Lawyers representing People for the Ethical Treatment of Animals (PETA) will go head to head with SeaWorld in Southern California in a federal court Monday.
PETA filed a lawsuit declaring that SeaWorld is holding five killer whales in slavery or involuntary servitude, in violation of the 13th Amendment. SeaWorld fought back by calling the lawsuit a baseless publicity stunt by PETA. PETA filed the 20-page complaint in October on the behalf of Tilikum, Katina, Corky, Kasatka and Ulises, currently living in SeaWorld.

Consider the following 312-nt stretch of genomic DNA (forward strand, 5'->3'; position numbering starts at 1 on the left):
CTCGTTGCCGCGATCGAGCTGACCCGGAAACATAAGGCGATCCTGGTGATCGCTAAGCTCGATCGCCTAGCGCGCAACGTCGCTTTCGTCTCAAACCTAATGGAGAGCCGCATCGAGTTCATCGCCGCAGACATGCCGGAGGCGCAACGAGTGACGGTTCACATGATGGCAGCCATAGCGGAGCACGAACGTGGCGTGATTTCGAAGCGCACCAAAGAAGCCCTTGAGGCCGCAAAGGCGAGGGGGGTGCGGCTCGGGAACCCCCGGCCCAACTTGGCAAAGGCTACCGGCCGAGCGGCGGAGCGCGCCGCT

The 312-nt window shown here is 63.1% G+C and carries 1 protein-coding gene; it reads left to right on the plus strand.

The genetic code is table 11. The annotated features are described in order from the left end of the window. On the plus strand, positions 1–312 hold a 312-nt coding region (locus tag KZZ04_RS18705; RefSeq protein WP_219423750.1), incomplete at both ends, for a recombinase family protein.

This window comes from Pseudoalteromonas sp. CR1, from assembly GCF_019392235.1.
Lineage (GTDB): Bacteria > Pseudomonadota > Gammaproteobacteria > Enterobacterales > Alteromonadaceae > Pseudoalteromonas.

PETA has called the lawsuit the first attempt ever to apply the 13th Amendment to non-human animals and state that the plaintiffs were taken by force from their families and natural habitat and are being held captive at SeaWorld San Diego and SeaWorld Orlando.
The heart of the lawsuit will be the determination of whether or not a non-human can sue for violation of constitutional rights. The lawsuit seeks to have the whales released from bondage and ask for a permanent order against holding them captive, as well as an appointment of a legal guardian. State and federal courts have traditionally understood laws dealing with animal ownership and cruelty to apply human actions only, meaning the animals themselves could not be prosecuted or act as plaintiffs or defendants.